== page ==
“You can start by walking just  five minutes per day, then add an extra two minutes every third day,” says lifestyle consultant for the Winnett Specialist Group Sarah Pizzi. 

“This can be broken up into multiple 10-minute walks. “

“Also think active v passive; walk v bus; stairs v lift; 10,000 steps v 5000 steps or 1.5 hours of walking daily.

Weigh minimally!

12. Weigh it up! 

“Muscle mass is the key to helping prevent a weight plateau,” says Sarah. 

“A light weight program (1-2 kg) is OK to start 10-14 days after surgery. Twice a week for 30-45 minutes is ideal. Avoid heavy weights and ask your surgeon or trainer if you are unsure. Certainly, avoid lifting children, heavy shopping, bags of kitty litter and boxes.”  

She says it’s also important to avoid dynamic abdominal exercises for the first eight to 12 weeks to allow the incision to heal. Static holds such as planking are advised, and this helps to alleviate abdominal hernias near or around the incision. 

Don’t exercise straight after eating

13. Don’t exercise straight after eating

Always leave at least 2 hours after eating to help avoid indigestion, heartburn and getting a stitch.

Be active

14. Think “most days”

Be active on most, preferably all, days every week. Accumulate 150–300 minutes of moderate intensity or 75–150 minutes of vigorous intensity, or an equivalent combination of both, each week. Do muscle-strengthening activities on at least two or three days each week.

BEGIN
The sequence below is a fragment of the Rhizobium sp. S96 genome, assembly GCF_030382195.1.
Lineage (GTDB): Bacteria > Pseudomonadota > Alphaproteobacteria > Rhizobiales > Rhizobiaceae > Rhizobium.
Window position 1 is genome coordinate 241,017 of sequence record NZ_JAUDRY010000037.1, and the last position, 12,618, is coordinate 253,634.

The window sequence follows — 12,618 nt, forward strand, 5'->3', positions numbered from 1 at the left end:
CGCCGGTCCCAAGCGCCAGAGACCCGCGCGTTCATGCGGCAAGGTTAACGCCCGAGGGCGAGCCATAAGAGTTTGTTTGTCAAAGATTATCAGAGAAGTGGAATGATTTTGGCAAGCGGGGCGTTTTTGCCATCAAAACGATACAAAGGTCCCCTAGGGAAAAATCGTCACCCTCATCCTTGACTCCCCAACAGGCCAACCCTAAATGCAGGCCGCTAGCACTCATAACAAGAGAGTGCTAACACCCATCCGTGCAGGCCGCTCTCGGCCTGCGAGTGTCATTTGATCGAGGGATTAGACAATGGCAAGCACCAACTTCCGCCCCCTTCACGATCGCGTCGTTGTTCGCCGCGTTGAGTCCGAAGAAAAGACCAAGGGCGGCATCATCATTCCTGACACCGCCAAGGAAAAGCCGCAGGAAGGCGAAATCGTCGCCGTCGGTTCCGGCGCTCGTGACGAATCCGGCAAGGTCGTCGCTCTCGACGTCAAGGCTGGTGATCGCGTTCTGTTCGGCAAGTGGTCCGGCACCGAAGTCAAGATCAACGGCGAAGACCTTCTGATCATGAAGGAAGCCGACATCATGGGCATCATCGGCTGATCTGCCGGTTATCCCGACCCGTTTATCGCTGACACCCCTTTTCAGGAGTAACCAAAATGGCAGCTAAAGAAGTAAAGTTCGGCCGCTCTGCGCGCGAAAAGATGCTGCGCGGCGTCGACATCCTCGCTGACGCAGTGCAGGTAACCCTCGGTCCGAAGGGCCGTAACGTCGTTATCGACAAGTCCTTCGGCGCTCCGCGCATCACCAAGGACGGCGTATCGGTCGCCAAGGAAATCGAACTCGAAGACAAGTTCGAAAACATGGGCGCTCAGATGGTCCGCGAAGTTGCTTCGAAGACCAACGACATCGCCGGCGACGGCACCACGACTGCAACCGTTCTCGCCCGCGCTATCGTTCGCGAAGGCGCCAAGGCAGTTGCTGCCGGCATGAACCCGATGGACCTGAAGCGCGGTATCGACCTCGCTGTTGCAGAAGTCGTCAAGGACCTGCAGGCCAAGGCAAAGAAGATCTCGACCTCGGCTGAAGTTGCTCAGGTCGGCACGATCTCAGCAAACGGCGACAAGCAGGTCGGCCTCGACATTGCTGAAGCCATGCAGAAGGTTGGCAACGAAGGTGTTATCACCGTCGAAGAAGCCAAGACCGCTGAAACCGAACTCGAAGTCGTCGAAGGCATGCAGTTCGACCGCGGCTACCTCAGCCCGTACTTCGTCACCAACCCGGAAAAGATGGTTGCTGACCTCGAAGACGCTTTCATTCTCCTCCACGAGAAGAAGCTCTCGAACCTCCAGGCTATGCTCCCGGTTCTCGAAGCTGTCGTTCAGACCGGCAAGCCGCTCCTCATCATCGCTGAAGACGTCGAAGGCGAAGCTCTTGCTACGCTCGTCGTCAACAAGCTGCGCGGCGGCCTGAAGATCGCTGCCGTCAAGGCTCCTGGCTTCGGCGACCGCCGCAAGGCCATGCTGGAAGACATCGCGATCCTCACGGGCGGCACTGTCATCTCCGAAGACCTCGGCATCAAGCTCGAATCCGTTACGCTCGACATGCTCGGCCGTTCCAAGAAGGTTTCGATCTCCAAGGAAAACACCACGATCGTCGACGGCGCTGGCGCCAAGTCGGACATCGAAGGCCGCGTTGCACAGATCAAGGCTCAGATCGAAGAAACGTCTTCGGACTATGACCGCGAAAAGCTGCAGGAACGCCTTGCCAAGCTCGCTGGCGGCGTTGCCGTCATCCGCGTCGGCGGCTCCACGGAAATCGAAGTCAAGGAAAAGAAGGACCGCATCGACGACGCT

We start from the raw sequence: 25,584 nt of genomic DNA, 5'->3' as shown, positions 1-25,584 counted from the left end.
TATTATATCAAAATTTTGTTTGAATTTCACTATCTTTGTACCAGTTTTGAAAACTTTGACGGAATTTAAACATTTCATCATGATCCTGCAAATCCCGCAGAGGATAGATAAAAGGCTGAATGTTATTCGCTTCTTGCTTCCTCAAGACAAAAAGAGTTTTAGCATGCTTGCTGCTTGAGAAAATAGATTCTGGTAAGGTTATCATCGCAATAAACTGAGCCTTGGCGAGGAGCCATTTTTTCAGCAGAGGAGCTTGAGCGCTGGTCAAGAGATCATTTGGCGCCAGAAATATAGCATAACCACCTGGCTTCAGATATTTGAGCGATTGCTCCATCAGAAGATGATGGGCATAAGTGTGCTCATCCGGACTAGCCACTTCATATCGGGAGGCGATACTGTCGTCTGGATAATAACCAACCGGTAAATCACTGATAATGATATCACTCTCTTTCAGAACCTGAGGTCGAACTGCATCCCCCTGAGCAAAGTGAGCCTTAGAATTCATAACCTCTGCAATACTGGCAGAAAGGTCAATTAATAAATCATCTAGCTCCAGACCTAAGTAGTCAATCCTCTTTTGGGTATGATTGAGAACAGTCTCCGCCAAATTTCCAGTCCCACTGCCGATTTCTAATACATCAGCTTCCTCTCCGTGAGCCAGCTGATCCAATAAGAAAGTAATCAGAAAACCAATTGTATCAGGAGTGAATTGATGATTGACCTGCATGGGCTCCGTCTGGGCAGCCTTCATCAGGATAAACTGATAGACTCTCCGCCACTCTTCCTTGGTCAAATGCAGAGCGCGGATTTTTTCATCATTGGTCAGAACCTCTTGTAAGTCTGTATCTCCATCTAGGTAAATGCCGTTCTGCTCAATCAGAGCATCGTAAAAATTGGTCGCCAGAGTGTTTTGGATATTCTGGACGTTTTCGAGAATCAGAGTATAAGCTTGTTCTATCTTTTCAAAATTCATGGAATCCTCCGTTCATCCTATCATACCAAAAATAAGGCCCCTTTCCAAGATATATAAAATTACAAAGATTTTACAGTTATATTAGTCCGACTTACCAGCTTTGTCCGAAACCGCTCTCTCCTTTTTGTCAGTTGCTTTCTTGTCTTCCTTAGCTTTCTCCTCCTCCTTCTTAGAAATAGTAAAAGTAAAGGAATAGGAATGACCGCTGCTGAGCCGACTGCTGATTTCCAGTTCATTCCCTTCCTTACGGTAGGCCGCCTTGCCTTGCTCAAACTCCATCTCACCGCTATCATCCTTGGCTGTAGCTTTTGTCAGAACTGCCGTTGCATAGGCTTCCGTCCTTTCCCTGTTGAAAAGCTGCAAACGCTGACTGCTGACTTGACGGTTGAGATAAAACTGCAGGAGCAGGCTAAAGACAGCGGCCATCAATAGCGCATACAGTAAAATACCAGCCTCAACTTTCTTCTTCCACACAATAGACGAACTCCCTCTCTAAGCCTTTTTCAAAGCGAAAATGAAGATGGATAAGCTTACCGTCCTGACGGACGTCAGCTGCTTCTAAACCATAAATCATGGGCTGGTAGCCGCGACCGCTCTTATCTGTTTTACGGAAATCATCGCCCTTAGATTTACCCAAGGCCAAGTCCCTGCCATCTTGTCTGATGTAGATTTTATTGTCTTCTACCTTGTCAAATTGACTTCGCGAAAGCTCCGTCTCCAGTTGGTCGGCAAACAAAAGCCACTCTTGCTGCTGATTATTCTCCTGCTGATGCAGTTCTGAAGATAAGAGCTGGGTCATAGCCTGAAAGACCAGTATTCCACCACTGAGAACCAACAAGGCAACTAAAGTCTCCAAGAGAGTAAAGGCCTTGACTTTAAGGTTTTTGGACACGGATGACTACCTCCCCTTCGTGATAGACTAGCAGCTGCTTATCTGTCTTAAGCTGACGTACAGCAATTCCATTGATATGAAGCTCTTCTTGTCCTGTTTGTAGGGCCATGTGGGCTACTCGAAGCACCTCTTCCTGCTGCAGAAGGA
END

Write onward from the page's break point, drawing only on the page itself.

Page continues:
stay positive

15. Blow up negative thoughts!

“Try dropping a mental bombshell on negative thoughts as soon as they enter your head,” says Georgie. 

Instead of “I shouldn’t have had all that butter” re-evaluate the thought and come up with a more positive alternative such as “I’m going to replace butter with mustard three times a week until I get used to it.”

“When a negative thought enters your head (which will happen every day – that’s part of being a human being!), play circus music over it, or use a funny cartoon character voice such as daffy duck.”
says Georgie. 

“This diffuses the power of the negative voice and it gives us a choice as to whether we want to act on that voice. Then move your attention to something else. Go for a walk around the block, have a shower, sit outside in the sun.”


Reaching a plateau on your weight loss journey is a bump in the road, not the end of it. With the right tweaks to your routine and mindset, you can get back on track. Remember, progress isn’t just about the number on the scales—it’s about how you feel, inside and out.

If you’re looking for personalised advice or need a bit more guidance, the Winnett Specialist Group is here to help. Led by Mr. Jason Winnett, our team is ready to support you through every phase of your journey.

Mr Jason Winnett 

Laparoscopic and Bariatric Surgeon 

P (03) 9417 1555 



Queens Terrace, 382 Victoria Parade, East Melbourne 3002